A full update on our Organizing Committee and the selection panel is coming soon. Please feel free to continue to send thoughts, comments and input.
Dale, Mike and Darren.
In 1984 at the age of 16, Geth was picked up by Nottingham’s Bunnies Bikes GT. Geth was making a name for himself, but his real break-out came at the 1984 NBMXA National at Ribby Hall. Geth battled with GT Factory rider Scott Williams, and they both crashed out going for the win, but it was apparent there was a new sheriff in town. Geth ended the season as NBMXA National Champion. In 1985 Geth Joined the new Pro Class, he proved he was the real deal, by securing the No.2 pate behind Andy Ruffell, however, the real highlight was Geth’s historic win at the Kellogg’s TV Series against riders like Stu Thomsen and Harry Leary! In 1986 Geth broke his ankle mid-season in a skateboarding accident and today he’s still riding road bikes for Charity, so now, we are proud to welcome Geth Shooter into The British BMX Hall Of Fame!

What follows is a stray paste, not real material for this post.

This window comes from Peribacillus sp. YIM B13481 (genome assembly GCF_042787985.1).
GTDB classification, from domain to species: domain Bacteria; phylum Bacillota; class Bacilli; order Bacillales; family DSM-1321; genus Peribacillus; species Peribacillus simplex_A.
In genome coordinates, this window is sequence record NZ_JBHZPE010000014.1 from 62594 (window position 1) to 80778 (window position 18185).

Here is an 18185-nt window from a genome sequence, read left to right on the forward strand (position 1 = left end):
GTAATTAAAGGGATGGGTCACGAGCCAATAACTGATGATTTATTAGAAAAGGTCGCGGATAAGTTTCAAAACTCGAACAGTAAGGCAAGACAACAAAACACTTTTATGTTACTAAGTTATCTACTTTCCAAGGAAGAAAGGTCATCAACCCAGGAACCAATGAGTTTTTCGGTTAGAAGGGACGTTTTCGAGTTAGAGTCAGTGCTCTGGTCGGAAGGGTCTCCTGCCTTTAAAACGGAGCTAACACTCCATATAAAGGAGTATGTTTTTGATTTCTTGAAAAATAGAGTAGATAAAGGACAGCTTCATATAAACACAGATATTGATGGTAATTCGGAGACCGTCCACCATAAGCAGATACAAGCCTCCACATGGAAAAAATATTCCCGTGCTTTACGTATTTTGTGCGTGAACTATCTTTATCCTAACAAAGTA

Carole Gosling was born into the cycling world as her grandfather started the family’s bicycle business, Edwardes Cycles, in 1908. In fact, she lived above the family bicycle shop for the first ten years of her life and her grandfather, Harold, known as Jack, was a championship-winning track racer.